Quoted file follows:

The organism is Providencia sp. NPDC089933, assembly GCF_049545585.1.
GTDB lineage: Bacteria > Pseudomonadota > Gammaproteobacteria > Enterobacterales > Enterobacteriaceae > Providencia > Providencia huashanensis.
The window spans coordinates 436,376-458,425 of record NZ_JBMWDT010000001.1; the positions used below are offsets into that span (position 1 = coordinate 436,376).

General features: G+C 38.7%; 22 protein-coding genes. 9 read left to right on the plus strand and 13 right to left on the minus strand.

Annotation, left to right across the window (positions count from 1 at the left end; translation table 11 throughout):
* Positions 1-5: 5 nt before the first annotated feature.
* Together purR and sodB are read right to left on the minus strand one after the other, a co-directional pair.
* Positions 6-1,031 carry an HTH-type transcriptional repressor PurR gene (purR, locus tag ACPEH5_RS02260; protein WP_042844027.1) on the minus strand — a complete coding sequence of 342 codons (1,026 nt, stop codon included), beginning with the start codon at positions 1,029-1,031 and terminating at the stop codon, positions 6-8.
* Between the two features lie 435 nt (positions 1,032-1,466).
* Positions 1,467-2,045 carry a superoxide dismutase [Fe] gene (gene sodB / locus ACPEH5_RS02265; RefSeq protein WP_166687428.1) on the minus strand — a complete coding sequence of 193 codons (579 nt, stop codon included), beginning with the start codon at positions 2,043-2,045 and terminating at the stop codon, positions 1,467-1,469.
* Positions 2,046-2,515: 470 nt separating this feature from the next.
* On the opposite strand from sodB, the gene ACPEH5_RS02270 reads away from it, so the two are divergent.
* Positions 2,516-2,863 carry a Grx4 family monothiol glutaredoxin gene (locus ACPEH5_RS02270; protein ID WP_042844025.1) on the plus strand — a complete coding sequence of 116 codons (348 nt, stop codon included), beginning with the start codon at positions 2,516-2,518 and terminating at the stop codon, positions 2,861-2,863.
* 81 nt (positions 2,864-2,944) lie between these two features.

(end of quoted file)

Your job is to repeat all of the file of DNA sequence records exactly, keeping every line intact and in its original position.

The organism is Providencia sp. NPDC089933, assembly GCF_049545585.1.
GTDB lineage: Bacteria > Pseudomonadota > Gammaproteobacteria > Enterobacterales > Enterobacteriaceae > Providencia > Providencia huashanensis.
The window spans coordinates 436,376-458,425 of record NZ_JBMWDT010000001.1; the positions used below are offsets into that span (position 1 = coordinate 436,376).

General features: G+C 38.7%; 22 protein-coding genes. 9 read left to right on the plus strand and 13 right to left on the minus strand.

Annotation, left to right across the window (positions count from 1 at the left end; translation table 11 throughout):
* Positions 1-5: 5 nt before the first annotated feature.
* Together purR and sodB are read right to left on the minus strand one after the other, a co-directional pair.
* Positions 6-1,031 carry an HTH-type transcriptional repressor PurR gene (purR, locus tag ACPEH5_RS02260; protein WP_042844027.1) on the minus strand — a complete coding sequence of 342 codons (1,026 nt, stop codon included), beginning with the start codon at positions 1,029-1,031 and terminating at the stop codon, positions 6-8.
* Between the two features lie 435 nt (positions 1,032-1,466).
* Positions 1,467-2,045 carry a superoxide dismutase [Fe] gene (gene sodB / locus ACPEH5_RS02265; RefSeq protein WP_166687428.1) on the minus strand — a complete coding sequence of 193 codons (579 nt, stop codon included), beginning with the start codon at positions 2,043-2,045 and terminating at the stop codon, positions 1,467-1,469.
* Positions 2,046-2,515: 470 nt separating this feature from the next.
* On the opposite strand from sodB, the gene ACPEH5_RS02270 reads away from it, so the two are divergent.
* Positions 2,516-2,863 carry a Grx4 family monothiol glutaredoxin gene (locus ACPEH5_RS02270; protein ID WP_042844025.1) on the plus strand — a complete coding sequence of 116 codons (348 nt, stop codon included), beginning with the start codon at positions 2,516-2,518 and terminating at the stop codon, positions 2,861-2,863.
* 81 nt (positions 2,864-2,944) lie between these two features.